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It’s a brand new month, and with it comes another entry into Aspen Comics’ “10 for 10” extravaganza. May’s offering comes in the form of “Charismagic” Volume 2 #1, written by Vince Hernandez with art by Vincenzo Cucca and Mark Roslan, colors by Emilio Lopez and letters from Josh Reed. The book introduces over a half-dozen characters in a rather quick clip. Those characters do not enjoy a lot of character development, but rather play towards advancing the plot, which places the lead characters Hank and Sudana in the path of a mystical invasion.

Surprisingly, the brisk pacing of the comic provides enough for readers to just jump in and read without tending to the 6-point recap paragraph on the inside front cover. The problem is the issue’s rather by-the-numbers invasion story with devastating secrets held back. Hernandez doesn’t waste time with details of how these characters relate to one another, he simply writes their interactions and reactions to the pending doom. That makes for large leaps on the part of newer readers, but presumably falls right inline with what returning readers already know from Volume 1.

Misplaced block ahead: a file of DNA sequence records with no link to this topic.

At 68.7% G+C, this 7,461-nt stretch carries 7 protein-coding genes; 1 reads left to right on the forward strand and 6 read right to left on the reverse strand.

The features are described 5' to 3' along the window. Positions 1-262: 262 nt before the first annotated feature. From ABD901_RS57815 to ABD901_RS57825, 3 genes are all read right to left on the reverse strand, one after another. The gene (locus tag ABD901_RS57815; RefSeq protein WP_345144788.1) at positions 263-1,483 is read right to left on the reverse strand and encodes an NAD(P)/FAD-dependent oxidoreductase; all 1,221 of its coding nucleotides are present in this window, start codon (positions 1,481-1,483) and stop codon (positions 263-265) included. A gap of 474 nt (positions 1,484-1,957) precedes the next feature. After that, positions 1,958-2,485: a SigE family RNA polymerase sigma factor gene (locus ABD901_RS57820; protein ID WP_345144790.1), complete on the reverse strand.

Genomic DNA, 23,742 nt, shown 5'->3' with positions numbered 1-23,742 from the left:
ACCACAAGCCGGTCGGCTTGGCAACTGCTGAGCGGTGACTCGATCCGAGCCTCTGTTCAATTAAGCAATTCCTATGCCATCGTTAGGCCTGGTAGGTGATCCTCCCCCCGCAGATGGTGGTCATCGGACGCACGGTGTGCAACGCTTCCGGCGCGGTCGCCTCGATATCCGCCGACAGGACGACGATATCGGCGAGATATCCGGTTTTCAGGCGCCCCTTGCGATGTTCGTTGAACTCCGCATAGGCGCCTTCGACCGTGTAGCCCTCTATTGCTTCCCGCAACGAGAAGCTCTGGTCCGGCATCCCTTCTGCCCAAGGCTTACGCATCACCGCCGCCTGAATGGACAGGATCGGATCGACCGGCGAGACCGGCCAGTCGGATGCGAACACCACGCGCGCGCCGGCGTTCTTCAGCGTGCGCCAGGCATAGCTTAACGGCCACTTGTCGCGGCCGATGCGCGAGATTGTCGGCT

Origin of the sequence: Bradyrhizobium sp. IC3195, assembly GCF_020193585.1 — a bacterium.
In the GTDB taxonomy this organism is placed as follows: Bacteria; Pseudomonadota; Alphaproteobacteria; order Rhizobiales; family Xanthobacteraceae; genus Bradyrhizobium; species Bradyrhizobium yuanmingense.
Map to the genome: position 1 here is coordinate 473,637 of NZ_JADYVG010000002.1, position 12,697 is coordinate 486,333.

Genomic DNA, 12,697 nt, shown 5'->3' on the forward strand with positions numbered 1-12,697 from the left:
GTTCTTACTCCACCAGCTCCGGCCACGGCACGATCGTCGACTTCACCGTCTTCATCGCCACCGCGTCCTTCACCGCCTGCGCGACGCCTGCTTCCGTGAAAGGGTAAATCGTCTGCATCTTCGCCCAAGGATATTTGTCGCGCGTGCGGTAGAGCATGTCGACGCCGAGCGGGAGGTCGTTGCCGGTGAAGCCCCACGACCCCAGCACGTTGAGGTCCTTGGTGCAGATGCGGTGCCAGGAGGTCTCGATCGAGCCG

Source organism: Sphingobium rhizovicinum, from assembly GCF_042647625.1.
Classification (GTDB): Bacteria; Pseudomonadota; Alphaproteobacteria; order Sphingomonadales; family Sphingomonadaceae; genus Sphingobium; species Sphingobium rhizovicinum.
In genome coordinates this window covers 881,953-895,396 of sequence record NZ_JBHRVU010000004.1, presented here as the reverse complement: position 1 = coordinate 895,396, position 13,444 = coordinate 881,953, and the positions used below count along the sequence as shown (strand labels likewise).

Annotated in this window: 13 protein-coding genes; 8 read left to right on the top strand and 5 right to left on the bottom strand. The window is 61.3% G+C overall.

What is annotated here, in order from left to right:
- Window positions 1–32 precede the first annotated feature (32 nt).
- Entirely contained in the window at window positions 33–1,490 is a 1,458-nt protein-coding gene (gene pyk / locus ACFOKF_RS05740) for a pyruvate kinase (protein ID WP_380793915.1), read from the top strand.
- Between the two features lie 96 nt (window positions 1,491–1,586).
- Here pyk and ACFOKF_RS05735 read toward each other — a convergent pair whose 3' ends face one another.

Among those leaps is the sudden appearance of a plot-convenient behemoth named Munchy. I’m not sure if it’s Munchy or Munchie, since it’s spelled both ways in the Hank’s word balloons, but he’s suddenly part of the pack looking for answers and comes in as a convenient foil for an attacking giant snake.

Vincenzo Cucca, Mark Roslan and Emilio Lopez collaborate on the art, which is extremely dark and murky. The dim visuals sometimes muddy the story, but for the most part Cucca’s character work and storytelling function well enough. There simply isn’t a lot of spectacle to be had in the art, though, due to the deep shadows and dark color palette. I’d like to see the original art for this story at some point to compare the two. There is some sketch work in the back matter of this issue showcasing Cucca’s style, but the art in the story proper isn’t as lively.

As this “10 for 10” experiment continues, I’m getting a bountiful sample of the variety Aspen offers readers, but none of the issues have really hooked me enough to merit further investigation into the second issues where the price nearly quadruples. “Charismagic” #1 is clearly more viable to readers familiar with the previous story, but does a decent enough job offering a nice character-defining opening chapter for new readers. It’s just not an overly compelling opening chapter at this point.